It has been nearly three (3) years since the former star of the 70’s hit show Mork & Mindy (1978–82), Robin Williams, took his own life on August 11, 2014. The news of the beloved stand-up comedian and actor’s suicide came as a shock to most people who were, at the time, unaware of William’s battle with mental illness. Specifically, addiction to cocaine and alcohol, which he sought help for over the years. Just prior to his passing, Robin had sought treatment for alcoholism in mid-2014 and his publicist Mara Buxbaum told CNN that Williams was struggling with severe depression leading up to the suicide.
While William’s suicide was a sad day for not just Americans, but comedy lovers around the globe, it did have the unintended effect of getting people to talk about the deadly nature of mental health disorders. People who struggle with any form of mental illness, such as addiction, anxiety and depression, actually have a serious impact on those who are close to the individual. There is a significant amount of fallout that cannot help but scar the friends and family of the afflicted. When mental illness leads to tragedy, those left behind cannot help but wonder, “Could I have done more?”
Such questions, while understandable, do little good. What’s done, is done. No amount of regret or guilt can bring back lost loved ones. On the other hand, those left trying to make sense of it all, can use the pain they are feeling to help prevent other families from experiencing the kind of tragedy. In death, William’s story can potentially save lives.
Advocating for Mental Health
Zelda Williams (27) is the daughter of the late comedian. As you can imagine, her father’s passing was a traumatic experience. But, in the wake of the tragedy she has decided to use her loss to help others, people struggling with untreated mental health disorders. Zelda says she’s become an “accidental advocate” for mental health. In Los Angeles last week, Ms. Williams hosted a luncheon for the Hope and Grace Initiative, sponsored by beauty company Philosophy and the National Alliance on Mental Illness (NAMI), Women’s Health reports. The object of the event was to raise both funding and awareness for mental health.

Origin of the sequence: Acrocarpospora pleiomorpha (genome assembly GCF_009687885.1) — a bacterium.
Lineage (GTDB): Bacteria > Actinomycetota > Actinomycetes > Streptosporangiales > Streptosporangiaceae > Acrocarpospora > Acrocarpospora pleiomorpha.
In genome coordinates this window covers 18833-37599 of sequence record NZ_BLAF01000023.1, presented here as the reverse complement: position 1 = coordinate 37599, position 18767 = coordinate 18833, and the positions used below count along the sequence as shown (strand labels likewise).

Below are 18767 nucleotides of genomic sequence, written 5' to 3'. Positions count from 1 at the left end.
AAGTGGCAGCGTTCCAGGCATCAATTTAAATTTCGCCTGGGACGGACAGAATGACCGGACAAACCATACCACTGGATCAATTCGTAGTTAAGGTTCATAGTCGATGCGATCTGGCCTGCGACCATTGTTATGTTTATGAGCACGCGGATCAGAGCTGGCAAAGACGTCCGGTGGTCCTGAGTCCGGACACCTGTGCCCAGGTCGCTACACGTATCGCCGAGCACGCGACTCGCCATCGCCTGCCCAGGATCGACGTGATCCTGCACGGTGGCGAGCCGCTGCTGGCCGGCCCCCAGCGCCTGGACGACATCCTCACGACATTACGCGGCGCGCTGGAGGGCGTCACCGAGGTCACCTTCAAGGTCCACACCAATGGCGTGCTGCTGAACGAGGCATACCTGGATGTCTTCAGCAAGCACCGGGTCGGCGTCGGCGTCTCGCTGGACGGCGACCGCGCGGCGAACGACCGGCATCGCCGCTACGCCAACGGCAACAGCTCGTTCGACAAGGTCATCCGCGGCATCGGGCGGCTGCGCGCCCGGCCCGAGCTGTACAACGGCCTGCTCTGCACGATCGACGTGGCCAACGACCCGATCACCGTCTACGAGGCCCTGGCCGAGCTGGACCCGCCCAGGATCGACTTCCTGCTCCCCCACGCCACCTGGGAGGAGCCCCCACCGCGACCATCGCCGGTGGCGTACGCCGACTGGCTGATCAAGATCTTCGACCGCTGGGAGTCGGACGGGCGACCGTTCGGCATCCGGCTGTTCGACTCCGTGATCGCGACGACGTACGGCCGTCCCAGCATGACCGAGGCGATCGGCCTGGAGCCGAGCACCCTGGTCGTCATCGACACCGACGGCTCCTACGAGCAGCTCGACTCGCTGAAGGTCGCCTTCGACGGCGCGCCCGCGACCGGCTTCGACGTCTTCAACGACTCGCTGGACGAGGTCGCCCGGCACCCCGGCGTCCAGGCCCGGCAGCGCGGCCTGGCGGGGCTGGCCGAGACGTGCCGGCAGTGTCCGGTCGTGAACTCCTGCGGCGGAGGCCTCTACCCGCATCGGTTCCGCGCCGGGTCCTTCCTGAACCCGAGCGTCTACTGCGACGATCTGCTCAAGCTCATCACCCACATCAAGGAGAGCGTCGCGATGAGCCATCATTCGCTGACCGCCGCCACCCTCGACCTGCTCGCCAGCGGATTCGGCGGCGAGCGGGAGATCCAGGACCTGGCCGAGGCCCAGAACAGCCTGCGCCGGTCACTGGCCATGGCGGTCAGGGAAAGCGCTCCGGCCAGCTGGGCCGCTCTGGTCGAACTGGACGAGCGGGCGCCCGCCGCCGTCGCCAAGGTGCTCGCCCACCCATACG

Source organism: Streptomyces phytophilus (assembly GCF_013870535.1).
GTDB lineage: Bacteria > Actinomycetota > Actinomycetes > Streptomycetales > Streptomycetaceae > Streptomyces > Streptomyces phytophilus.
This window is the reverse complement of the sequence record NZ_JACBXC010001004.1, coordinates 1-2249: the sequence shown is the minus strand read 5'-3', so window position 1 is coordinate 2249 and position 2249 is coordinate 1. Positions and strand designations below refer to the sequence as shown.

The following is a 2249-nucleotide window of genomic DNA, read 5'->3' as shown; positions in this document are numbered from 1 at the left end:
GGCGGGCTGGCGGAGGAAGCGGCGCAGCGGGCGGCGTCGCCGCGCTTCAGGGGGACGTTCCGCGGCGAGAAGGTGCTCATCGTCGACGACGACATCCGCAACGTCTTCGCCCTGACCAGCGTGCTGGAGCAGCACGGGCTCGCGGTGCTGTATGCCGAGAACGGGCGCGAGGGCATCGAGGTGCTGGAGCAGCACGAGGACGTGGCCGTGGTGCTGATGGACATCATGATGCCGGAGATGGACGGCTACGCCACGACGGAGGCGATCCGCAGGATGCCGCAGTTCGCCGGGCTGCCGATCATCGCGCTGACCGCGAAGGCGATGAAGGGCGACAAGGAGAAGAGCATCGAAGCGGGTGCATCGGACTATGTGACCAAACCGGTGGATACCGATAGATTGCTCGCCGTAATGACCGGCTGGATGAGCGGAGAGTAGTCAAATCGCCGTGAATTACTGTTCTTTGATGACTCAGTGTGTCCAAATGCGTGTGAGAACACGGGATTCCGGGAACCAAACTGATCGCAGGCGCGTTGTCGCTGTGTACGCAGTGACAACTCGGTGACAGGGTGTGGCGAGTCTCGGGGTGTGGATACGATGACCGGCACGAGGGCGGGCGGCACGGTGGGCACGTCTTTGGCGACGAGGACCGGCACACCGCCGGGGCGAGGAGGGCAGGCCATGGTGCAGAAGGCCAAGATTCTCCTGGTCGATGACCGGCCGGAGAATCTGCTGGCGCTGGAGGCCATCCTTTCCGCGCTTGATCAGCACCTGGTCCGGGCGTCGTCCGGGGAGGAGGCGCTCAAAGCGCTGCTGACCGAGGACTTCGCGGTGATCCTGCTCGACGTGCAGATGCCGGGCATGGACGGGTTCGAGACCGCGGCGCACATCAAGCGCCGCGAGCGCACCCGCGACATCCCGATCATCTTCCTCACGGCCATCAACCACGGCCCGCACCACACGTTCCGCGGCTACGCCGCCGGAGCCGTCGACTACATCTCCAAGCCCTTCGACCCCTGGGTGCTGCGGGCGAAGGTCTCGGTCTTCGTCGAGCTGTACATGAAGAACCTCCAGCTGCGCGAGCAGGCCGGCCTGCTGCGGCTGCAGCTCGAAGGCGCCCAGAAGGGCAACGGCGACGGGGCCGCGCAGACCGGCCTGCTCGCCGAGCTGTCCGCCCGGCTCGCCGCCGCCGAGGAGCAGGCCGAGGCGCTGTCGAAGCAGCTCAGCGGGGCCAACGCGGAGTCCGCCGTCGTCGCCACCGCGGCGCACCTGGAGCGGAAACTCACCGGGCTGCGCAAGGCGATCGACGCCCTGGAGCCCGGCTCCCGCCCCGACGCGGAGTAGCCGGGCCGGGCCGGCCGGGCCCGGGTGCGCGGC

“Just because you can’t see something doesn’t mean it’s not ruining someone’s life,” she tells the magazine. She adds, “There’s a realization that everyone is fighting a different battle and you can’t fight it for someone else but you can try to understand.”
Zelda understands how important it is for people to understand what it means to live with mental illness, according to the article. And the value of everyone opening their ears and showing compassion to those struggling with such conditions. Ms. Williams hopes to find ways to offer affordable treatment for people with any form of mental illness—especially young adults.
“I’m a huge supporter of therapy, particularly for people in my age group of 25 to 30 when a lot of people think they would have had sorted through life and figured it out,” says Zelda. “But therapy is still a privilege because it is so expensive for a lot of people and I wish it was more available.”
Seeking Help for Mental Illness
Like Robin Williams, a significant number of people living with depression or anxiety use drugs and alcohol to self-medicate. For a time, mind-altering substances may mitigate the severity of one’s symptoms; but, in the end they only make the problem worse and often result in the development of addiction. It is vital that both the addiction and the co-occurring mental health disorders be treated at the same time.
If you or a loved one has been self-medicating the symptoms of mental illness, please contact Hope by The Sea.